A fracking operation begins by drilling a deep well, or borehole.  Wells vary in depth, but Chesapeake Energy reports that the average well depth is about 7,700 feet (2,347 meters) or the equivalent of about six laps around a track surrounding a soccer/football field.  Despite the extreme depth, most boreholes are only 1 foot (30.48 centimeters) in diameter.  Upon reaching a predetermined depth, engineers force the drill head to take a right or left turn that can span nearly ¾ the length of the entire borehole.  The turn can either be gradual or sharp thanks to motorized, steerable drill heads and up-to-the-minute measurement while drilling.  These turns are characteristic of fracking because it enables the wellbore to traverse a large underground shale bed and thereby extract more oil trapped within the porous shale.  Afterwards, the borehole is lined with a steel and concrete “skin” designed to protect surrounding groundwater and soil from any leaks caused by minor earthquakes, movement of the oil, or the use of fracking fluid (more on this later).  In the horizontal section of the wellbore, a specialized tool perforates the steel and concrete casing with tiny holes that are vital for extracting the oil from the shale.  The wellbore is then capped on the surface to pump a mixture of water, sand, and dozens of other chemicals that, under high pressure, travel down the wellbore, into the horizontal section, out the perforations, and into the surrounding shale.  Because the fracking fluid is both caustic and pumped in under extremely high-pressure, it cracks and breaks apart the shale, releasing the trapped oil.  The fracking liquid is then pumped out and oil follows up the wellbore to be collected.  The bore hole can then continue to produce oil (and natural gas because it exists alongside oil) for decades to come.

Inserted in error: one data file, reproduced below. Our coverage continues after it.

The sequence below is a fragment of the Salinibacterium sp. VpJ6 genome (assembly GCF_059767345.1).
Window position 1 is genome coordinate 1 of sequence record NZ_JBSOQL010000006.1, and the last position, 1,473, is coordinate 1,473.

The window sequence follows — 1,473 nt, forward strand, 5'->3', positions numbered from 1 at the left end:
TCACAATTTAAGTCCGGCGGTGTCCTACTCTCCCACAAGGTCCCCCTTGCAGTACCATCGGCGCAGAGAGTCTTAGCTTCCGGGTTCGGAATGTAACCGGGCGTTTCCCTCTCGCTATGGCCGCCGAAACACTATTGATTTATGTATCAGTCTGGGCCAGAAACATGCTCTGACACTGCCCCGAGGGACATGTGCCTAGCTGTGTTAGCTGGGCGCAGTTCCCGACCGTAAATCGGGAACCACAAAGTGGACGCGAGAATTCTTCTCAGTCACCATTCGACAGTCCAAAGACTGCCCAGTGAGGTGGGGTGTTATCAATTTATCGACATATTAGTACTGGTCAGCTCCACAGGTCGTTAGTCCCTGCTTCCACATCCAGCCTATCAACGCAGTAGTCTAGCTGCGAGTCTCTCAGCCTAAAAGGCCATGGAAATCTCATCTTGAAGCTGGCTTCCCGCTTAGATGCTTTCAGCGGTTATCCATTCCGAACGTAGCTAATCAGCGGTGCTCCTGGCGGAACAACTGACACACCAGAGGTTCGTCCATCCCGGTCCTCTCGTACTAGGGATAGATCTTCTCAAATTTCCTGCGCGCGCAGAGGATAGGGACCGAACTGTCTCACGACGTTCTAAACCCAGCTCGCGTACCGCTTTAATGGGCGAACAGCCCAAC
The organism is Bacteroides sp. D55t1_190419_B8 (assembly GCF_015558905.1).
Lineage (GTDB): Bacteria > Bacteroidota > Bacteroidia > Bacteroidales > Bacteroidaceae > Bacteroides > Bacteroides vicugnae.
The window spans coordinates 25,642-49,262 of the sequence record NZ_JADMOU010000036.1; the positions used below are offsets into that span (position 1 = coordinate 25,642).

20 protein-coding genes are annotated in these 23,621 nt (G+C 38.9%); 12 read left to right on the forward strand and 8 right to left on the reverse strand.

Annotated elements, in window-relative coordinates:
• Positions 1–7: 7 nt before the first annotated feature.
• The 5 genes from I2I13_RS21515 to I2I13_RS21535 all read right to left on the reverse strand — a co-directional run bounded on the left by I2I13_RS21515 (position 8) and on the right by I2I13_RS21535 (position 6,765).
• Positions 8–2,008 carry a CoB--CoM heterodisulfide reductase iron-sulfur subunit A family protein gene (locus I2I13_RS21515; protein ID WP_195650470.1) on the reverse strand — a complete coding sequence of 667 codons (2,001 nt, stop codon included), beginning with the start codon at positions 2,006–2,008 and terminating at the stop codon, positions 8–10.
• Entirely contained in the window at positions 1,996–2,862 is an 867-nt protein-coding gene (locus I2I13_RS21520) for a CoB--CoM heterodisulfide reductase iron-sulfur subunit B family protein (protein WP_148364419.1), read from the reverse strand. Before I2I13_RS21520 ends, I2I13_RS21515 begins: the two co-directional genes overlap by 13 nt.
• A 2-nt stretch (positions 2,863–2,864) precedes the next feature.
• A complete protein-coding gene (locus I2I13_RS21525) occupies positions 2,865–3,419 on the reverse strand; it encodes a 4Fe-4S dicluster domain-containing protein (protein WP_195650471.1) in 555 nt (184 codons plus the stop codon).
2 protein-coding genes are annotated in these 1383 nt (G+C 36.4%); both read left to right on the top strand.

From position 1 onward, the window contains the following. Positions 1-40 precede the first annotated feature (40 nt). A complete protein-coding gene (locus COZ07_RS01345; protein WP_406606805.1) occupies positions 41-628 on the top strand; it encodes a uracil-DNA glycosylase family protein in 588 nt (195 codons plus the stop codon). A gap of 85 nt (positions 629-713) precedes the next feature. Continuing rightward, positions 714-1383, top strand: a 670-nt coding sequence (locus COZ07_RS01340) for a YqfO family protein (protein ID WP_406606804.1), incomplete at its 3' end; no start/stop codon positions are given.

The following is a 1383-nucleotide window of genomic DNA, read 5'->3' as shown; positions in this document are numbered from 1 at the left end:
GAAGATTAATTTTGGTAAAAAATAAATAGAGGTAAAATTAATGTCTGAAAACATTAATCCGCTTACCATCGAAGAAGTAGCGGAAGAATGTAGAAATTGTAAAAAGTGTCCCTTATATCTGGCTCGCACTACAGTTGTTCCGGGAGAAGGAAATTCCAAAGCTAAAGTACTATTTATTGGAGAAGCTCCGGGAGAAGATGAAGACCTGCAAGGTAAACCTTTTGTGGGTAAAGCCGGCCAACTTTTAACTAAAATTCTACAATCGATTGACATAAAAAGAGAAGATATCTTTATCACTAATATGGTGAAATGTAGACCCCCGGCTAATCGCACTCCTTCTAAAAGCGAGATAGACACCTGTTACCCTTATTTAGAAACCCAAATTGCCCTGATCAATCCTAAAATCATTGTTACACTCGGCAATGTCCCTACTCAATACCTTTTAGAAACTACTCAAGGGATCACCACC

Simplified Fracking